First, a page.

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Hope or hype? The road map for driverless vehicles in South Korea and Singapore

Are you game to try autonomous vehicles? In parts of South Korea, they already carry passengers on fixed routes, for instance. In Singapore, trials are ongoing, with experts hopeful certain services will become a reality within two years.


Hope or hype? The road map for driverless vehicles in South Korea and Singapore

Rethinking mobility: A self-driving minibus in Seoul. Is Singapore next?

SEOUL and SINGAPORE: The year Singapore opened its driverless vehicle test centre, in 2017, the Government unveiled plans to pilot self-driving bus and shuttle services in 2022 in Punggol, Tengah and the Jurong Innovation District.

But those plans have not yet become a reality.

For years, technology companies and car manufacturers had also promised that it would be only a matter of time, and as early as 2020, before self-driving cars are on the road in the millions.

“There was a bit of false expectations there,” said Niels de Boer, senior programme director of the Centre of Excellence for Testing and Research of Autonomous Vehicles — NTU (Cetran). “There were a lot of companies making claims … and people in the industry know that they were exaggerating.

“If you look at even traditional safety features in a car, it takes a very long time — more than five years in general — to develop a single safety feature … so why do you think an autonomous vehicle can be done in less time than a single feature?”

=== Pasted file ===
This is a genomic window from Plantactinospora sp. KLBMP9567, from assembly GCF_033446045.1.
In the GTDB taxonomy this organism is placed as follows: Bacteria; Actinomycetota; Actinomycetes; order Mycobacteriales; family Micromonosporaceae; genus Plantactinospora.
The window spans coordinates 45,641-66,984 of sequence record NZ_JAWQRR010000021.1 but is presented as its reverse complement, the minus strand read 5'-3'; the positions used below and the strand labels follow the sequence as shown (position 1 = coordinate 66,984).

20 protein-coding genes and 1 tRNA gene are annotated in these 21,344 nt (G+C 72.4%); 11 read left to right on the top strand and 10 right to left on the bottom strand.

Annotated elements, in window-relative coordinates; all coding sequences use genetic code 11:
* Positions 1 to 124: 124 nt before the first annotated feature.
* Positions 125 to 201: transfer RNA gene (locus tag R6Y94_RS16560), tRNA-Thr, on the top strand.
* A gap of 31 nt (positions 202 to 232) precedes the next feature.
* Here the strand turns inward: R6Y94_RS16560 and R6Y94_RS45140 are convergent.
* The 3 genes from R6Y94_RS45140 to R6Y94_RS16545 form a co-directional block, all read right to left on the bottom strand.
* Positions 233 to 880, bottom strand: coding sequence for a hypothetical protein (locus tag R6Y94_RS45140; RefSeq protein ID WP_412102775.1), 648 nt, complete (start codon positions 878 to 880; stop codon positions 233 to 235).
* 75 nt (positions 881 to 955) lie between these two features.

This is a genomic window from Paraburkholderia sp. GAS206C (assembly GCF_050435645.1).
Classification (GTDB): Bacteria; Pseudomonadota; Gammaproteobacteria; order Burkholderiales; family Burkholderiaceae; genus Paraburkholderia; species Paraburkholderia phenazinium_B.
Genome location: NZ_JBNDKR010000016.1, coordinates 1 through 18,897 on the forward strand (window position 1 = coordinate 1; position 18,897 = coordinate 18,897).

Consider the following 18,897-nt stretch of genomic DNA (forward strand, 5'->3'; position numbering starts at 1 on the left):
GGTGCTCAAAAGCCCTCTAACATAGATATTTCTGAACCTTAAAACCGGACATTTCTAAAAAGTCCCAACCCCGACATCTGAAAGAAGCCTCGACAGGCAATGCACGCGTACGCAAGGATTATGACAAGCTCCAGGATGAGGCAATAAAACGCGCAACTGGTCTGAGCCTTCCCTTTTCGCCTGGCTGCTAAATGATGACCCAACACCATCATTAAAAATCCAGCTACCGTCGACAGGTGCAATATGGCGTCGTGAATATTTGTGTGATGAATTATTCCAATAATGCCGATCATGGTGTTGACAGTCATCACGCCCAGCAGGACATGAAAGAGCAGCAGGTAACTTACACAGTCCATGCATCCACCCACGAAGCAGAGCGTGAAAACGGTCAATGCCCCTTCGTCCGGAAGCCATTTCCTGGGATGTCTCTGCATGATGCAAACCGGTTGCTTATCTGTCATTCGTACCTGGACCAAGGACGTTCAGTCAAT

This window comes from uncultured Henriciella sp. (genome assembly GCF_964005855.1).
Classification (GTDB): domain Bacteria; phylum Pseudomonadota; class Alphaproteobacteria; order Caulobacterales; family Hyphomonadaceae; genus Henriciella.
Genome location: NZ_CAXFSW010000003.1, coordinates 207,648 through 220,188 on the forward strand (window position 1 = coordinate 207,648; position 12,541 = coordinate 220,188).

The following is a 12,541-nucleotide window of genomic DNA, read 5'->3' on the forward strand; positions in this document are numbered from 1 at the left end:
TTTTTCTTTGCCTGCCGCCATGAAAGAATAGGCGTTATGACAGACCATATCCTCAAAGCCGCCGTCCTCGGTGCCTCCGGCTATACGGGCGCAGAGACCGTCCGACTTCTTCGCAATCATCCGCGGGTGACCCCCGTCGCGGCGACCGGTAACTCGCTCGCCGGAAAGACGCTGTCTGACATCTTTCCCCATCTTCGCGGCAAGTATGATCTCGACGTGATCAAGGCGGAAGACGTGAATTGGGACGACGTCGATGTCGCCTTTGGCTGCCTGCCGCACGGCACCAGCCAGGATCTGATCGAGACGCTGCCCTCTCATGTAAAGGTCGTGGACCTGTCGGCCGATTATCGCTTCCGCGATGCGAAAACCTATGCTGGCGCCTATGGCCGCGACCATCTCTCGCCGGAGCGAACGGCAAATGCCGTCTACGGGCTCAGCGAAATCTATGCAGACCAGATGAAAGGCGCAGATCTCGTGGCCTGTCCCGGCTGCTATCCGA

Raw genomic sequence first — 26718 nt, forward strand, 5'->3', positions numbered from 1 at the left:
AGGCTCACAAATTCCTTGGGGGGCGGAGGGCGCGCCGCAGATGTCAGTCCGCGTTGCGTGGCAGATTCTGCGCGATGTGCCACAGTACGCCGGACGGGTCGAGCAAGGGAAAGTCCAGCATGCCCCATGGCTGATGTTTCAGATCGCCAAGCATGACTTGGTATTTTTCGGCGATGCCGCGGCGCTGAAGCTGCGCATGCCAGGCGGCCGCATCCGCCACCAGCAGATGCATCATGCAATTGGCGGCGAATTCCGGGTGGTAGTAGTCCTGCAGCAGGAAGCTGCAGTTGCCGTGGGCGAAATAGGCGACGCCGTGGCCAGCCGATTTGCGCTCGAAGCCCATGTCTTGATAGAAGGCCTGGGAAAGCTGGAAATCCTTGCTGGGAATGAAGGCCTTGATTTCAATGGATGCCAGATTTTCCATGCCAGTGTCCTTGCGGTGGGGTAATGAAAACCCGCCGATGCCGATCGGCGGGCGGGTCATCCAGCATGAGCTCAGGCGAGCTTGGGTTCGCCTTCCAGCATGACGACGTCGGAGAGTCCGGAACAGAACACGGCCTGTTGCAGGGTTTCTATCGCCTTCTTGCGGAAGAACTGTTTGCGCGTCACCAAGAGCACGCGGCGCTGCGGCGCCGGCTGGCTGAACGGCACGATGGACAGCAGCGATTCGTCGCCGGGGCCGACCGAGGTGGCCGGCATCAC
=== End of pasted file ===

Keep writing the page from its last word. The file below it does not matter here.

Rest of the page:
Mr Niels de Boer from Cetran.

Despite the false dawn in Singapore too, the Republic dethroned the Netherlands from the top spot in advisory firm KPMG’s 2020 Autonomous Vehicles Readiness Index, which assesses which countries are best prepared to adopt autonomous vehicles.

The only other nation from East or Southeast Asia ranked in the top 10 was South Korea, which improved by six spots to reach seventh.

South Korea first opened its autonomous vehicle test centre in 2017 too but has since deployed autonomous taxi and bus services already. The programme Talking Point checks them out in a two-part special and explores what the near future might hold for Singapore.


Popular tourist destination Jeju Island, known for its nature sites and abundant seafood, boasts the longest distance covered by a paid autonomous driving service in South Korea: 38 kilometres, back and forth between Jeju Airport and the Jungmun Tourist Complex.

RideFlux, a developer of autonomous driving technology, offers two shuttle services and two ride-hailing services in total in Jeju.

But these vehicles are not fully driverless, as autonomous vehicles on South Korea’s public roads require a safety operator to not only answer passengers’ queries, but also take over the wheel where necessary.

RideFlux chose Jeju as its headquarters because the weather is “apt for testing”, according to executive vice president Jeong Hawook.

“It’s one of the locations in the country that experiences the most rain and snow,” he said, adding that RideFlux has collected 8,000 hours of “diverse data” on Jeju’s city roads, mountain roads and coastal roads.